James T. Hodgkinson. (Facebook)
(CNSNews.com) - James Hodgkinson, identified as the gunman who shot House Majority Whip Steve Scalise (R-La.) and four other people on Wednesday morning at a baseball field in Alexandria, Va., “liked” the Southern Poverty Law Center (SPLC) on Facebook, prompting the liberal group to issue a statement condemning Hodgkinson’s actions.
On a related note, domestic terrorist Floyd Corkins, who shot up the conservative Family Research Council (FRC) in 2012, told the FBI that he learned about the group on the SPLC’s website, which has a “Hate Map” that labels the FRC as “Anti-LGBT.”
In its statement about Hodgkinson, 66, who died in hospital after being shot by the police, SPLC President Richard Cohen said, “We’re aware that the SPLC was among hundreds of groups that the man identified as the shooter ‘liked’ on Facebook. I want to be as clear as I can possibly be: The SPLC condemns all forms of violence. We have worked for decades to combat domestic terrorism and violence based on hate.”
Some of the groups "liked" on the Facebook page of James T. Hodgkinson. (Screenshot: Facebook)
The statement also said, “The attack on members of Congress and their staffs today was a sickening and cowardly act of terror that must be condemned by everyone across the political spectrum. Any violent attack on our political leadership is an attack on our democracy.”
Hodgkinson, who apparently volunteered for the Bernie Sanders for President campaign, liked several other liberal groups on Facebook, including Media Matters and MoveOn.org. His Facebook page was pulled hours after the shooting.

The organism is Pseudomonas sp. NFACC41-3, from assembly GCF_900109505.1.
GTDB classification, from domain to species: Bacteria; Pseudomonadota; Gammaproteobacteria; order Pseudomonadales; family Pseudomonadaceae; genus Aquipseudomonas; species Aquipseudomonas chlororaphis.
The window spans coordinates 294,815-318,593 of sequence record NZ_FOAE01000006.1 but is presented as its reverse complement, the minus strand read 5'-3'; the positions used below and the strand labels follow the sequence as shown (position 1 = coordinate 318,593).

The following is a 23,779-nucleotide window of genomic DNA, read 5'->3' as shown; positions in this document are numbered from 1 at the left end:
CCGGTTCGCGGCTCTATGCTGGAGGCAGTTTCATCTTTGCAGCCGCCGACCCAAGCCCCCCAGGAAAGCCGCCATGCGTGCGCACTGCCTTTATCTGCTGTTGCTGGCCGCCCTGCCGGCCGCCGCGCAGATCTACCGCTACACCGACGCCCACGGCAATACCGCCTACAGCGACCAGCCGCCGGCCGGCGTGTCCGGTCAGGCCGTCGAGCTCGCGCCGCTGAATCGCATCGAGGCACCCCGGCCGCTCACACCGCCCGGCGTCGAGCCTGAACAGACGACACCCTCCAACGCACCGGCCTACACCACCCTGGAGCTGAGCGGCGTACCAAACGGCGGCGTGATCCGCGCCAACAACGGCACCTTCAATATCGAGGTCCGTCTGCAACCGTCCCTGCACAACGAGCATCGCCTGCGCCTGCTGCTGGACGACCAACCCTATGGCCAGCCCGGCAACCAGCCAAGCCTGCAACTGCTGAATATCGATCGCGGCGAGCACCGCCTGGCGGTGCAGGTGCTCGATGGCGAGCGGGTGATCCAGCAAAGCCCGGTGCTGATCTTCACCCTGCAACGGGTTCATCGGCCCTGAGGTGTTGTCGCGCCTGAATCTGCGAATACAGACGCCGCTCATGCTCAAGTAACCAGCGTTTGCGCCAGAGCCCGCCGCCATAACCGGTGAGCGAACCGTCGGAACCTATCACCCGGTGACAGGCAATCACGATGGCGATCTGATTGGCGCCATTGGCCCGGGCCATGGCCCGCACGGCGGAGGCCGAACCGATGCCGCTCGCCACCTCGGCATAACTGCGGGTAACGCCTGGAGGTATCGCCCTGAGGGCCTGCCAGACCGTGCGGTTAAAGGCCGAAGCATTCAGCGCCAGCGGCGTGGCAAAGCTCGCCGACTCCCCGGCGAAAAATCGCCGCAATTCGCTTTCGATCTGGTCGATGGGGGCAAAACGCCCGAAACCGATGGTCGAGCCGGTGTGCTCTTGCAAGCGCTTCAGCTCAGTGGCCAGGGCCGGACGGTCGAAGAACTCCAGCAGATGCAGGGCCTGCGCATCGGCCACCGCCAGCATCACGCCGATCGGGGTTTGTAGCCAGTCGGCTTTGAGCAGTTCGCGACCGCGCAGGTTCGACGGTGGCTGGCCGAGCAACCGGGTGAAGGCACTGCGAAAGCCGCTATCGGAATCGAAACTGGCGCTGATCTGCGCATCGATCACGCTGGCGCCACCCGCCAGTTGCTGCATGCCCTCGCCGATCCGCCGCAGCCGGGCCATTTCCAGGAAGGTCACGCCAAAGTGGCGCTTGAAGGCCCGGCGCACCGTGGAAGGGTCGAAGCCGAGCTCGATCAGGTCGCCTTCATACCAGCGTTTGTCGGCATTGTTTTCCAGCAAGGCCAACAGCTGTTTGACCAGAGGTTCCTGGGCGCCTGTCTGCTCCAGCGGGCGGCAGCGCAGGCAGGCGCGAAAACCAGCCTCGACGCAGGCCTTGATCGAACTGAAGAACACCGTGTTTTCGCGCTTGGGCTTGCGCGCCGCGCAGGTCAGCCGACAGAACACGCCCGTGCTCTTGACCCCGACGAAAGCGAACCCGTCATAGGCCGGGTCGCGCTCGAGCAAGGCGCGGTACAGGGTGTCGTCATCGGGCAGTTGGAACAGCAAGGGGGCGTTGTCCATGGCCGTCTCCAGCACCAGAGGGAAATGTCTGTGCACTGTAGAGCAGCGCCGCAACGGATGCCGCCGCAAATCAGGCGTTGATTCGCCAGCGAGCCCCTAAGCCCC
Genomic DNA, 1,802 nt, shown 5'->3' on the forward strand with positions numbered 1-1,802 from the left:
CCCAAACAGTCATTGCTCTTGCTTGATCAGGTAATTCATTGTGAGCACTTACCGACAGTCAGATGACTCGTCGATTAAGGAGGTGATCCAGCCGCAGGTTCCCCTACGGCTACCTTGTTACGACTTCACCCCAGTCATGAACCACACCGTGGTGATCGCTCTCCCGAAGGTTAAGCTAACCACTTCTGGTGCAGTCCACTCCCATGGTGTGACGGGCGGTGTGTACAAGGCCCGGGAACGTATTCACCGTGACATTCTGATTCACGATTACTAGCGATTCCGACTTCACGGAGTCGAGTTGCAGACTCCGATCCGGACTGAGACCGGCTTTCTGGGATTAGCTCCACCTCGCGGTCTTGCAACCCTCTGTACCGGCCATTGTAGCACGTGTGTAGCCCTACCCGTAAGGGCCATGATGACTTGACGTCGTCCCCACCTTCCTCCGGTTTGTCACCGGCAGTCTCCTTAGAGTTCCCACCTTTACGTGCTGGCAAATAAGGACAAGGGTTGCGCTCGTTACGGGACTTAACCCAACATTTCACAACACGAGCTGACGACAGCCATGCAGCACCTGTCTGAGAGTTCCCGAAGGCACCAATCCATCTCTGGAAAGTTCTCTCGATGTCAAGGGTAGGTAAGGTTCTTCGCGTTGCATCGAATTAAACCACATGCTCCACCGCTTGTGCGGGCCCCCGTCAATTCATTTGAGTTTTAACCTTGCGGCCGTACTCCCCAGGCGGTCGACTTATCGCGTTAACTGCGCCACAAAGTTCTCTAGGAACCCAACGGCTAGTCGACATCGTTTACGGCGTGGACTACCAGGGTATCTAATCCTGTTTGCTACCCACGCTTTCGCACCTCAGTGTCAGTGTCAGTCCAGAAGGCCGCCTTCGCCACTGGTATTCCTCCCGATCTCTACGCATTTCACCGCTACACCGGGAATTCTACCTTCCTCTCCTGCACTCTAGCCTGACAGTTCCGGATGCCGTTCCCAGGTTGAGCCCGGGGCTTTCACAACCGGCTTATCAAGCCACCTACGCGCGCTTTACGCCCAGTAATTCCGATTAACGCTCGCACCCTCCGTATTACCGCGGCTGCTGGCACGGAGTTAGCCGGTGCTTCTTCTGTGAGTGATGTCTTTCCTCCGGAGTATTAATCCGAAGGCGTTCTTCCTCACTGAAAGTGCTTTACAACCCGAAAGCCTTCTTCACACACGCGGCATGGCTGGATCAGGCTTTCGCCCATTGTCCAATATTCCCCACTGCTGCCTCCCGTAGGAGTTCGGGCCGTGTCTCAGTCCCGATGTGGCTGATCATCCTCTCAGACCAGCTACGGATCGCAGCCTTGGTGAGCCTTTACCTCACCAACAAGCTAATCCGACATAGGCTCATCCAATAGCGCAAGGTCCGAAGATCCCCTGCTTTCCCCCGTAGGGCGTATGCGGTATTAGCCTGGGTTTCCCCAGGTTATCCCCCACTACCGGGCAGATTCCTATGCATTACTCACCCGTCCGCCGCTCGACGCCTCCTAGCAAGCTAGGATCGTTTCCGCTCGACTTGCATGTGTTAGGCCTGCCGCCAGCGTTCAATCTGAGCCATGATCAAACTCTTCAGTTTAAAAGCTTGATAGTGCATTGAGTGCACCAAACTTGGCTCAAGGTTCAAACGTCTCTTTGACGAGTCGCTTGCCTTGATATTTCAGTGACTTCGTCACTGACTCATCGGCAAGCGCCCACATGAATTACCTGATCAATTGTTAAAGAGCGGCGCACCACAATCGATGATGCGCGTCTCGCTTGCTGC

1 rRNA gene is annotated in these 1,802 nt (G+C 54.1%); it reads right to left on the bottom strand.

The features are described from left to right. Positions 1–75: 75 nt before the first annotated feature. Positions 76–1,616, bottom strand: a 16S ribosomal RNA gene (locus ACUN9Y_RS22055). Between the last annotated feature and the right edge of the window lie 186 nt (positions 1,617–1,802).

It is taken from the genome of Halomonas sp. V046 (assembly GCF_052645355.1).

Floyd Corkins, now in prison, entered the FRC on Aug. 15, 2012 with a handgun, 50 rounds of ammunition, and 15 Chik-fil-a sandwiches.
He intended to shoot as many people as possible and smear a sandwich on their faces as a political statement.
At the reception desk, Corkins fired off several rounds and hit the security guard in the arm but the guard was able to subdue him. Corkins was arrested.
During an interrogation, an FBI agent said, "How did you ... this building, this organization. Did you, how did you find it earlier? Did you like look it up online?"
Police arrest Floyd Corkins, Aug. 15, 2012.
(Screenshot: ABC News)
Corkins said, "It was a, uh, Southern Poverty Law lists, uh, anti-gay groups. I found them online. I did a little bit of research, went to the website. Stuff like that."
Corkins was found guilty of several crimes, including domestic terrorism. He was sentenced to 25 years in prison.